Two senior lecturers from the Faculty of Medicine and Health Sciences (FMHS) have been recognised for their excellence in teaching and learning at Stellenbosch University's (SU) Teaching and Research Excellence Awards ceremony.
The ceremony took place at the Stellenbosch Institute for Advanced Study (STIAS) on 4 December 2018.
Dr Elize Archer, head of the Simulation and Clinical Skills Unit at the Centre for Health Professions Education (CHPE), and Dr Eric Decloedt, coordinator of clinical pharmacology teaching in the Division of Clinical Pharmacology, each received a teaching excellence award in the category “Developing Teacher", worth R25 000.
The awards were instituted in 2017 to acknowledge excellent teaching and learning in higher education and offer an opportunity to value reflective and contextually aware teaching. Lecturers are recognised in one of two categories: 1) The “Developing Teacher" award for staff with experience of three to ten years of teaching and learning, or 2) the “Distinguished Teacher" award for staff with experience of 10 or more years.
Applicants are required to submit a portfolio that demonstrates their reflection on and evidence of four main components: context, students, knowledge and professional growth. They are also required to share the lessons they learned on their journey to becoming excellent teachers.
Dr Elize Archer
“I am very grateful for the recognition, as there are many other good teachers at Stellenbosch University," Archer said in reaction to her award.
“Putting together my portfolio as part of my award application took a lot of effort. In order to show that you're a good teacher, you need to provide evidence – so, I am extra happy that the hard work paid off! Receiving such recognition really motivates one to do more and better. I hope it will encourage other lecturers to apply in the future."
Archer, who has a background in critical care nursing and training, joined SU in 2005 as head of the Simulation and Clinical Skills Unit at the CHPE, and was subsequently appointed as a senior lecturer in 2015.
"I wear two hats regarding my current teaching role: On the one hand, I teach patient-centred communication skills to undergraduate MB,ChB students, and I coordinate and teach our master's degree in the health professions education programme. On the other hand, I am involved in faculty development in the CHPE, where we aim to equip lecturers to become more effective facilitators of learning.
“What I really like about teaching is to see how students grow and develop during their study years. You really get to know the person behind the student."
In 2016, Archer obtained a PhD in health professions education that focused on teaching and learning of patient-centredness in undergraduate medical students. Subsequently, in 2017, she was awarded a three-year fellowship by the SU's Centre for Teaching and Learning, which allows her to spend some dedicated time on the development of a teaching intervention that is focused on empathic communication skills in undergraduate medical students.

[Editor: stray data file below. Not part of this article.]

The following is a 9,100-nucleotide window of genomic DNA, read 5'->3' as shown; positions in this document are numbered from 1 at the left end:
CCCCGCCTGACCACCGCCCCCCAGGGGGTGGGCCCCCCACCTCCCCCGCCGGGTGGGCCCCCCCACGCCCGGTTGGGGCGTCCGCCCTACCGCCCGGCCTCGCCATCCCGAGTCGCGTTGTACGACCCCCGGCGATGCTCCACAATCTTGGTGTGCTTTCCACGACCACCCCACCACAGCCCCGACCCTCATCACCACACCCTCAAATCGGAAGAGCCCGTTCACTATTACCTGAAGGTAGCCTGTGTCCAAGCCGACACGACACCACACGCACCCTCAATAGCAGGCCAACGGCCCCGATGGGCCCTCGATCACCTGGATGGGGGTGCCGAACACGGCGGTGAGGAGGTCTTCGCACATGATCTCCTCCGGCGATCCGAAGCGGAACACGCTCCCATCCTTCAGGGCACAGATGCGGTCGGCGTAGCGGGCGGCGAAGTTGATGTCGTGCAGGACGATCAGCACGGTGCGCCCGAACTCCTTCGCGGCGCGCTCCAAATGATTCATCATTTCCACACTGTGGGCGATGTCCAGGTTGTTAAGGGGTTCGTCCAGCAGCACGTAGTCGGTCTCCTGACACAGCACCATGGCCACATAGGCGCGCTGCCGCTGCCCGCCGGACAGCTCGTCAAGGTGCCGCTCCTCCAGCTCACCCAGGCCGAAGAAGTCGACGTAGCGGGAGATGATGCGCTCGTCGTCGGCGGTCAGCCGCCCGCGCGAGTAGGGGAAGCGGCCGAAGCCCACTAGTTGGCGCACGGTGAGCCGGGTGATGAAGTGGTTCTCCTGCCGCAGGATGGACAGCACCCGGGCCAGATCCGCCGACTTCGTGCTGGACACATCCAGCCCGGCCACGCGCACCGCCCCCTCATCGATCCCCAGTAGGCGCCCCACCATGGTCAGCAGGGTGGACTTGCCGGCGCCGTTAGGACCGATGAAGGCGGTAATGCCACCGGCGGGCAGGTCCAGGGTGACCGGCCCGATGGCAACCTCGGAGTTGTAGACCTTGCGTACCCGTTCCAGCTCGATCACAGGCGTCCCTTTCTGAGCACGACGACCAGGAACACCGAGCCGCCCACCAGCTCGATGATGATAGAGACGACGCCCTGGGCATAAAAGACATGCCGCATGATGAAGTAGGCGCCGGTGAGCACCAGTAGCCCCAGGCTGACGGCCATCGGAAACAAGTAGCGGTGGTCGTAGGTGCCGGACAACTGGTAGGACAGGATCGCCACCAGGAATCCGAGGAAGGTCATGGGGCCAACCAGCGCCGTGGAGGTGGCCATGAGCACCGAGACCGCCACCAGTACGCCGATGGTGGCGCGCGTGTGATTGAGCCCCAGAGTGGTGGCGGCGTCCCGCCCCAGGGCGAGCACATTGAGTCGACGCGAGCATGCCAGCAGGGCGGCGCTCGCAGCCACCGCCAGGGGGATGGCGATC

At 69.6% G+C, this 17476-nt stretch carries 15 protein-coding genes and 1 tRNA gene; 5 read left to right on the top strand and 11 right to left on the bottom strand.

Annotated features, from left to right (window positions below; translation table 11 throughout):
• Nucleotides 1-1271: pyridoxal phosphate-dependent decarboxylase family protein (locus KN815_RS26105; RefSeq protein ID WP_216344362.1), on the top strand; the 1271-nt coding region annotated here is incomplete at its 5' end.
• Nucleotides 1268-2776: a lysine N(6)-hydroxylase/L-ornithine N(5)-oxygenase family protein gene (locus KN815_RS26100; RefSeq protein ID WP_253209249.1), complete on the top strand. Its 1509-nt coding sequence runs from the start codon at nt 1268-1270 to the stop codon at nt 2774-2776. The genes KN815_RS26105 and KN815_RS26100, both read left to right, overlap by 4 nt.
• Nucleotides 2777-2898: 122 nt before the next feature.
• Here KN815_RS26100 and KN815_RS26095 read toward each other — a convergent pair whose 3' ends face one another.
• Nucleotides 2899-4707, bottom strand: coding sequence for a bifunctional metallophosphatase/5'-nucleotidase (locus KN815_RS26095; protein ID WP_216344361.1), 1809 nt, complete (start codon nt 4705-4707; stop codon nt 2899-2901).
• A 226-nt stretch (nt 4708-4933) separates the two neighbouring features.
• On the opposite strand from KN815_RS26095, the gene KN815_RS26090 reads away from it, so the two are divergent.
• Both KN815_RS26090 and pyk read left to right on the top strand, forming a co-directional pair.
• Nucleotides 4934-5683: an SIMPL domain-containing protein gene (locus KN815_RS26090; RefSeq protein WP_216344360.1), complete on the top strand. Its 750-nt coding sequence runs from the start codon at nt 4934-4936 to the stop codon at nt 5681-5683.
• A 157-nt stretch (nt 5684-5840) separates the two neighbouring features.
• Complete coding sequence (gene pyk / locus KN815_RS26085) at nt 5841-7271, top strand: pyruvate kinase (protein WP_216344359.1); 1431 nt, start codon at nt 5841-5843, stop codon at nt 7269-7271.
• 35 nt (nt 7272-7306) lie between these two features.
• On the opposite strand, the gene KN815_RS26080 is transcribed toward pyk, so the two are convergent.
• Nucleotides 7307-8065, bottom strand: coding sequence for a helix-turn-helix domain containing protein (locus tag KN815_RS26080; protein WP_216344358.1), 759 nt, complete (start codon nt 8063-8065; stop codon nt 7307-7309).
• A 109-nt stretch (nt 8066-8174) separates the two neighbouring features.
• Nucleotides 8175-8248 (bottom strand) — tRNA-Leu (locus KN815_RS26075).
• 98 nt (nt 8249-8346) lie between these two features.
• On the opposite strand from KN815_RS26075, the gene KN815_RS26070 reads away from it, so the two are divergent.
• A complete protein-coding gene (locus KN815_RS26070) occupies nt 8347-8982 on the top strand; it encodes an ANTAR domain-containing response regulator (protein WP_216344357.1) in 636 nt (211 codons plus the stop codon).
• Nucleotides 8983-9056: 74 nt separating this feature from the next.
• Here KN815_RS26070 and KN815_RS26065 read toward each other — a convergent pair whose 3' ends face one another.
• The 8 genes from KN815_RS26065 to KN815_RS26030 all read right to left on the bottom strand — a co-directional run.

“I am very fortunate to work for an institution that rewards and acknowledges good teaching," says Archer.
Dr Eric Decloedt
“It is a great honour to be recognised for my passion for teaching," Decloedt said in reaction to his award.
“This award acknowledges teaching as an important part of being an academic scholar and encourages teaching excellence. It also recognises the importance and value of clinical pharmacology in the MB,ChB curriculum."
It is not the first time that Decloedt has been recognised for his outstanding teaching skills. In 2016, he was named “Educator of the Year" by the South African Society for Basic and Clinical Pharmacology (SASBCP) in recognition of his contributions to excellence, expertise and demonstrable achievement in pharmacology education.
Decloedt, who has been teaching clinical pharmacology to undergraduates and registrars training in clinical pharmacology since 2012, says one of his biggest challenges was to make pharmacology (which was traditionally taught as a fact-heavy subject) clinically relevant to students working in the South African context, and to maintain engagement with students despite increasingly large classes.
“My primary teaching goal is to foster the essential skill among medical graduates to rationally prescribe medicine. I feel strongly that SU medical graduates should be equipped to work in any healthcare facility in South Africa."
Decloedt loves the interaction with students, including their sharp-witted responses in more light-hearted moments. “Students bring such a tapestry of experience and knowledge into the classroom, and I constantly learn from them."
He encourages other lecturers to make use of the excellent resources provided by SU's Centre for Teaching and Learning: “Many of my initiatives were inspired by learning from others. Be prepared to learn by trial and error based on the critique from students and peers. Students care about how much you care, not about how much you know. Don't forget, you once were an undergraduate student too – in fact, we all are students on our life journey."
Caption: Drs Elize Archer and Eric Decloedt with FMHS Vice Dean: Learning and Teaching, Prof Julia Blitz.